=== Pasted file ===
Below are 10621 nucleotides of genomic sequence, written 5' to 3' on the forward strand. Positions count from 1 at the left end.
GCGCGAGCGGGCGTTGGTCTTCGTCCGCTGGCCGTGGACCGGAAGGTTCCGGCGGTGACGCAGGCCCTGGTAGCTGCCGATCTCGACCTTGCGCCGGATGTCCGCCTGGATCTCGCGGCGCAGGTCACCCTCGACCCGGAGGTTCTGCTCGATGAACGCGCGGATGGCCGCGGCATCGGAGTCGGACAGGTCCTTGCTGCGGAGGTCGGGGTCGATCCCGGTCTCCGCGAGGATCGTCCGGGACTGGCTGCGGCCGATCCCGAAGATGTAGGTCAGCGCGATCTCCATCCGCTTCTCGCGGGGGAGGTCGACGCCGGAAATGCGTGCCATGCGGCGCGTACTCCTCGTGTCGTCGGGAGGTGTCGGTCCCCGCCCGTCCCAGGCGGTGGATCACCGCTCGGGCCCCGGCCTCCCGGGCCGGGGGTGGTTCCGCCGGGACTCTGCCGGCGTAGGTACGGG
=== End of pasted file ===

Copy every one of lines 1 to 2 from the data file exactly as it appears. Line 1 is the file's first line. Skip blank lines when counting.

Below are 10621 nucleotides of genomic sequence, written 5' to 3' on the forward strand. Positions count from 1 at the left end.
GCGCGAGCGGGCGTTGGTCTTCGTCCGCTGGCCGTGGACCGGAAGGTTCCGGCGGTGACGCAGGCCCTGGTAGCTGCCGATCTCGACCTTGCGCCGGATGTCCGCCTGGATCTCGCGGCGCAGGTCACCCTCGACCCGGAGGTTCTGCTCGATGAACGCGCGGATGGCCGCGGCATCGGAGTCGGACAGGTCCTTGCTGCGGAGGTCGGGGTCGATCCCGGTCTCCGCGAGGATCGTCCGGGACTGGCTGCGGCCGATCCCGAAGATGTAGGTCAGCGCGATCTCCATCCGCTTCTCGCGGGGGAGGTCGACGCCGGAAATGCGTGCCATGCGGCGCGTACTCCTCGTGTCGTCGGGAGGTGTCGGTCCCCGCCCGTCCCAGGCGGTGGATCACCGCTCGGGCCCCGGCCTCCCGGGCCGGGGGTGGTTCCGCCGGGACTCTGCCGGCGTAGGTACGGG